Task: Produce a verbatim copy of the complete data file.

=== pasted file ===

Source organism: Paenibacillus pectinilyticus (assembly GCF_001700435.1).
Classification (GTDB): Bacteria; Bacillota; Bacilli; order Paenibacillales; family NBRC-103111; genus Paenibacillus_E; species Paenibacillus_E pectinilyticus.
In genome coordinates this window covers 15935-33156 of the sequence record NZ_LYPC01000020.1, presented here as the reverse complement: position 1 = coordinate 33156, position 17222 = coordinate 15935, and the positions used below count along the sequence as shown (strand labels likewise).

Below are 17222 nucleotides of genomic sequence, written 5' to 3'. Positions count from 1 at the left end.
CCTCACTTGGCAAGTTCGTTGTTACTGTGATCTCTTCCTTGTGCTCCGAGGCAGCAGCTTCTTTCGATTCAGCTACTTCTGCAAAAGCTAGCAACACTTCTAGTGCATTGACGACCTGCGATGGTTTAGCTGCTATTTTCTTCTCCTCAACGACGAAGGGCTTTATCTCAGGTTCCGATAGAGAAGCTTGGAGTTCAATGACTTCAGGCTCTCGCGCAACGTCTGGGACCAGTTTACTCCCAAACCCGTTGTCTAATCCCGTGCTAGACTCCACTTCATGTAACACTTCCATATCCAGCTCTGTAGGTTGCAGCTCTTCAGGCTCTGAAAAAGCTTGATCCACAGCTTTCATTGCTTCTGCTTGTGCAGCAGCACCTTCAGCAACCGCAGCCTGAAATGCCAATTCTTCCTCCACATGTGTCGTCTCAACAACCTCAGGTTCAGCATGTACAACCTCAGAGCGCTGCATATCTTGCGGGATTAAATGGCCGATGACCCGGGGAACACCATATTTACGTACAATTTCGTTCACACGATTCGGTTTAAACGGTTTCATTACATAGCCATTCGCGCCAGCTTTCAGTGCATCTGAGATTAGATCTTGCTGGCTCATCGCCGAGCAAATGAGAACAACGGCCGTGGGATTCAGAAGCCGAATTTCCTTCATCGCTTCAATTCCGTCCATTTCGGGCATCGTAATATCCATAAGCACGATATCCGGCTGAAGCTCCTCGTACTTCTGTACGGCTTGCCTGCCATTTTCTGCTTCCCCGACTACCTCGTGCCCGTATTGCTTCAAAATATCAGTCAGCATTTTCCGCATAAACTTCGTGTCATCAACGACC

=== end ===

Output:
Source organism: Paenibacillus pectinilyticus (assembly GCF_001700435.1).
Classification (GTDB): Bacteria; Bacillota; Bacilli; order Paenibacillales; family NBRC-103111; genus Paenibacillus_E; species Paenibacillus_E pectinilyticus.
In genome coordinates this window covers 15935-33156 of the sequence record NZ_LYPC01000020.1, presented here as the reverse complement: position 1 = coordinate 33156, position 17222 = coordinate 15935, and the positions used below count along the sequence as shown (strand labels likewise).

Below are 17222 nucleotides of genomic sequence, written 5' to 3'. Positions count from 1 at the left end.
CCTCACTTGGCAAGTTCGTTGTTACTGTGATCTCTTCCTTGTGCTCCGAGGCAGCAGCTTCTTTCGATTCAGCTACTTCTGCAAAAGCTAGCAACACTTCTAGTGCATTGACGACCTGCGATGGTTTAGCTGCTATTTTCTTCTCCTCAACGACGAAGGGCTTTATCTCAGGTTCCGATAGAGAAGCTTGGAGTTCAATGACTTCAGGCTCTCGCGCAACGTCTGGGACCAGTTTACTCCCAAACCCGTTGTCTAATCCCGTGCTAGACTCCACTTCATGTAACACTTCCATATCCAGCTCTGTAGGTTGCAGCTCTTCAGGCTCTGAAAAAGCTTGATCCACAGCTTTCATTGCTTCTGCTTGTGCAGCAGCACCTTCAGCAACCGCAGCCTGAAATGCCAATTCTTCCTCCACATGTGTCGTCTCAACAACCTCAGGTTCAGCATGTACAACCTCAGAGCGCTGCATATCTTGCGGGATTAAATGGCCGATGACCCGGGGAACACCATATTTACGTACAATTTCGTTCACACGATTCGGTTTAAACGGTTTCATTACATAGCCATTCGCGCCAGCTTTCAGTGCATCTGAGATTAGATCTTGCTGGCTCATCGCCGAGCAAATGAGAACAACGGCCGTGGGATTCAGAAGCCGAATTTCCTTCATCGCTTCAATTCCGTCCATTTCGGGCATCGTAATATCCATAAGCACGATATCCGGCTGAAGCTCCTCGTACTTCTGTACGGCTTGCCTGCCATTTTCTGCTTCCCCGACTACCTCGTGCCCGTATTGCTTCAAAATATCAGTCAGCATTTTCCGCATAAACTTCGTGTCATCAACGACC